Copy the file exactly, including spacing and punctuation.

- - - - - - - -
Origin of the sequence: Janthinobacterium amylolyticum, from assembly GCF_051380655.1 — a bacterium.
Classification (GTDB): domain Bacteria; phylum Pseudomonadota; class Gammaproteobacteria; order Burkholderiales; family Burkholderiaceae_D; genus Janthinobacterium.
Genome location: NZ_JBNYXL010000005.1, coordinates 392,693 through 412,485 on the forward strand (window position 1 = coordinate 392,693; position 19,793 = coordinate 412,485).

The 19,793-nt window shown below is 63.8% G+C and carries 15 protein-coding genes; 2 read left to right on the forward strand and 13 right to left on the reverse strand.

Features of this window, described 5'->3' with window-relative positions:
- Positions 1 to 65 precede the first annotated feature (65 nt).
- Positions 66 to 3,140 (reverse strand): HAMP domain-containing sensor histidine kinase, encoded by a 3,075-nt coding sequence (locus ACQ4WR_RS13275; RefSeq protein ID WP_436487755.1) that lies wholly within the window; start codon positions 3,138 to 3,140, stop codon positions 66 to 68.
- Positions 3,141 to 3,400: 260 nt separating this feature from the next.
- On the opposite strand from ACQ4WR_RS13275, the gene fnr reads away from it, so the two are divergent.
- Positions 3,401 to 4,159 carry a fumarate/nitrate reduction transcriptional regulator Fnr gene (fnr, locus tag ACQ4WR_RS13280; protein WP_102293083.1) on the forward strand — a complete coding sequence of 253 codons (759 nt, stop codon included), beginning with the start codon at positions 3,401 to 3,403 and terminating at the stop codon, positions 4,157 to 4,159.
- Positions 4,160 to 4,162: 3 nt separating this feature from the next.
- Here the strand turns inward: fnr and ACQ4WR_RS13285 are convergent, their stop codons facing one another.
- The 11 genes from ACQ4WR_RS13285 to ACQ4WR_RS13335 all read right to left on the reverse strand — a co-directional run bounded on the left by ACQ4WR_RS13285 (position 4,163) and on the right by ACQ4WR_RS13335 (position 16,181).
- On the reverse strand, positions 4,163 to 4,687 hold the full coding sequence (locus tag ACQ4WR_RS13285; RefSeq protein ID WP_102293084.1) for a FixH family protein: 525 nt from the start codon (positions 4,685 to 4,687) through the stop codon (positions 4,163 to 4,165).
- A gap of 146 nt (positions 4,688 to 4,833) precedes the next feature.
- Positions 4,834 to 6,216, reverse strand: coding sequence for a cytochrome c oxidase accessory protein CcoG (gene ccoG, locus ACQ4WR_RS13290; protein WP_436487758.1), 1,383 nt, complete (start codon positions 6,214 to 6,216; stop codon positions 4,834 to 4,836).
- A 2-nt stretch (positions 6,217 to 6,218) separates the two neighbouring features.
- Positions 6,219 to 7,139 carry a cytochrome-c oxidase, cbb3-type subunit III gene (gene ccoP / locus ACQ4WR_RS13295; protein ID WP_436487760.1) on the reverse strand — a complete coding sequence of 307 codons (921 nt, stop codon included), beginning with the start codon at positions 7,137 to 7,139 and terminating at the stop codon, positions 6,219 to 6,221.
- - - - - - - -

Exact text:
Origin of the sequence: Janthinobacterium amylolyticum, from assembly GCF_051380655.1 — a bacterium.
Classification (GTDB): domain Bacteria; phylum Pseudomonadota; class Gammaproteobacteria; order Burkholderiales; family Burkholderiaceae_D; genus Janthinobacterium.
Genome location: NZ_JBNYXL010000005.1, coordinates 392,693 through 412,485 on the forward strand (window position 1 = coordinate 392,693; position 19,793 = coordinate 412,485).

The 19,793-nt window shown below is 63.8% G+C and carries 15 protein-coding genes; 2 read left to right on the forward strand and 13 right to left on the reverse strand.

Features of this window, described 5'->3' with window-relative positions:
- Positions 1 to 65 precede the first annotated feature (65 nt).
- Positions 66 to 3,140 (reverse strand): HAMP domain-containing sensor histidine kinase, encoded by a 3,075-nt coding sequence (locus ACQ4WR_RS13275; RefSeq protein ID WP_436487755.1) that lies wholly within the window; start codon positions 3,138 to 3,140, stop codon positions 66 to 68.
- Positions 3,141 to 3,400: 260 nt separating this feature from the next.
- On the opposite strand from ACQ4WR_RS13275, the gene fnr reads away from it, so the two are divergent.
- Positions 3,401 to 4,159 carry a fumarate/nitrate reduction transcriptional regulator Fnr gene (fnr, locus tag ACQ4WR_RS13280; protein WP_102293083.1) on the forward strand — a complete coding sequence of 253 codons (759 nt, stop codon included), beginning with the start codon at positions 3,401 to 3,403 and terminating at the stop codon, positions 4,157 to 4,159.
- Positions 4,160 to 4,162: 3 nt separating this feature from the next.
- Here the strand turns inward: fnr and ACQ4WR_RS13285 are convergent, their stop codons facing one another.
- The 11 genes from ACQ4WR_RS13285 to ACQ4WR_RS13335 all read right to left on the reverse strand — a co-directional run bounded on the left by ACQ4WR_RS13285 (position 4,163) and on the right by ACQ4WR_RS13335 (position 16,181).
- On the reverse strand, positions 4,163 to 4,687 hold the full coding sequence (locus tag ACQ4WR_RS13285; RefSeq protein ID WP_102293084.1) for a FixH family protein: 525 nt from the start codon (positions 4,685 to 4,687) through the stop codon (positions 4,163 to 4,165).
- A gap of 146 nt (positions 4,688 to 4,833) precedes the next feature.
- Positions 4,834 to 6,216, reverse strand: coding sequence for a cytochrome c oxidase accessory protein CcoG (gene ccoG, locus ACQ4WR_RS13290; protein WP_436487758.1), 1,383 nt, complete (start codon positions 6,214 to 6,216; stop codon positions 4,834 to 4,836).
- A 2-nt stretch (positions 6,217 to 6,218) separates the two neighbouring features.
- Positions 6,219 to 7,139 carry a cytochrome-c oxidase, cbb3-type subunit III gene (gene ccoP / locus ACQ4WR_RS13295; protein ID WP_436487760.1) on the reverse strand — a complete coding sequence of 307 codons (921 nt, stop codon included), beginning with the start codon at positions 7,137 to 7,139 and terminating at the stop codon, positions 6,219 to 6,221.